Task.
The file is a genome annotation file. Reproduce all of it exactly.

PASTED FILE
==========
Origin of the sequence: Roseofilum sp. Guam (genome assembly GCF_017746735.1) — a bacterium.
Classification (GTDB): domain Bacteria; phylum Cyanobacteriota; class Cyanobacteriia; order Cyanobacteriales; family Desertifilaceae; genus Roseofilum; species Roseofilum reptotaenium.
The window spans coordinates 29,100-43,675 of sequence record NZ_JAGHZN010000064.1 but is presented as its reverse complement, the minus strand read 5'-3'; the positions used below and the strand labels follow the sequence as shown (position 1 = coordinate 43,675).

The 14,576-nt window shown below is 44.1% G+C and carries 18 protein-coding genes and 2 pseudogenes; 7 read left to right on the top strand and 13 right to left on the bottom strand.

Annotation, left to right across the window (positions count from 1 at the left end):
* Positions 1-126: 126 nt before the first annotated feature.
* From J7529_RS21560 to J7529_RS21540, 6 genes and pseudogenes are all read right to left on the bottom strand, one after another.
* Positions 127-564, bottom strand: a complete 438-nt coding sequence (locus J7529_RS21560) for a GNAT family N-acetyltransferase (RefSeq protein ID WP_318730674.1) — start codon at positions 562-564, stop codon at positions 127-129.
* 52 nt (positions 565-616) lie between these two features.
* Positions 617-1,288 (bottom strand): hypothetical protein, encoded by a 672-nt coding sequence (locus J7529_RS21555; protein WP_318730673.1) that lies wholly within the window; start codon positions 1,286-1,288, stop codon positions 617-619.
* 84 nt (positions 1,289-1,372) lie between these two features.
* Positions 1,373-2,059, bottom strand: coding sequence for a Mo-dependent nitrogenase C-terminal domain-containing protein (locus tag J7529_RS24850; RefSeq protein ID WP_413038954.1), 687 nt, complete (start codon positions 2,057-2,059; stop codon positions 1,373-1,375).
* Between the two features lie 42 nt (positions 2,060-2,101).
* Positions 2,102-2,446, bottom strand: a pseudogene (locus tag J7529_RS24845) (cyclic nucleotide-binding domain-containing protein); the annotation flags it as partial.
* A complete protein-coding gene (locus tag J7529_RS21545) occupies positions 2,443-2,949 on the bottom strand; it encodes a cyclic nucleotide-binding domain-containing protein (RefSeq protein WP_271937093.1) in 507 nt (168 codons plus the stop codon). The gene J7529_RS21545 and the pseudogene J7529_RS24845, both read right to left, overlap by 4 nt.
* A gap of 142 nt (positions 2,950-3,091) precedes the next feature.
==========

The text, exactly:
Origin of the sequence: Roseofilum sp. Guam (genome assembly GCF_017746735.1) — a bacterium.
Classification (GTDB): domain Bacteria; phylum Cyanobacteriota; class Cyanobacteriia; order Cyanobacteriales; family Desertifilaceae; genus Roseofilum; species Roseofilum reptotaenium.
The window spans coordinates 29,100-43,675 of sequence record NZ_JAGHZN010000064.1 but is presented as its reverse complement, the minus strand read 5'-3'; the positions used below and the strand labels follow the sequence as shown (position 1 = coordinate 43,675).

The 14,576-nt window shown below is 44.1% G+C and carries 18 protein-coding genes and 2 pseudogenes; 7 read left to right on the top strand and 13 right to left on the bottom strand.

Annotation, left to right across the window (positions count from 1 at the left end):
* Positions 1-126: 126 nt before the first annotated feature.
* From J7529_RS21560 to J7529_RS21540, 6 genes and pseudogenes are all read right to left on the bottom strand, one after another.
* Positions 127-564, bottom strand: a complete 438-nt coding sequence (locus J7529_RS21560) for a GNAT family N-acetyltransferase (RefSeq protein ID WP_318730674.1) — start codon at positions 562-564, stop codon at positions 127-129.
* 52 nt (positions 565-616) lie between these two features.
* Positions 617-1,288 (bottom strand): hypothetical protein, encoded by a 672-nt coding sequence (locus J7529_RS21555; protein WP_318730673.1) that lies wholly within the window; start codon positions 1,286-1,288, stop codon positions 617-619.
* 84 nt (positions 1,289-1,372) lie between these two features.
* Positions 1,373-2,059, bottom strand: coding sequence for a Mo-dependent nitrogenase C-terminal domain-containing protein (locus tag J7529_RS24850; RefSeq protein ID WP_413038954.1), 687 nt, complete (start codon positions 2,057-2,059; stop codon positions 1,373-1,375).
* Between the two features lie 42 nt (positions 2,060-2,101).
* Positions 2,102-2,446, bottom strand: a pseudogene (locus tag J7529_RS24845) (cyclic nucleotide-binding domain-containing protein); the annotation flags it as partial.
* A complete protein-coding gene (locus tag J7529_RS21545) occupies positions 2,443-2,949 on the bottom strand; it encodes a cyclic nucleotide-binding domain-containing protein (RefSeq protein WP_271937093.1) in 507 nt (168 codons plus the stop codon). The gene J7529_RS21545 and the pseudogene J7529_RS24845, both read right to left, overlap by 4 nt.
* A gap of 142 nt (positions 2,950-3,091) precedes the next feature.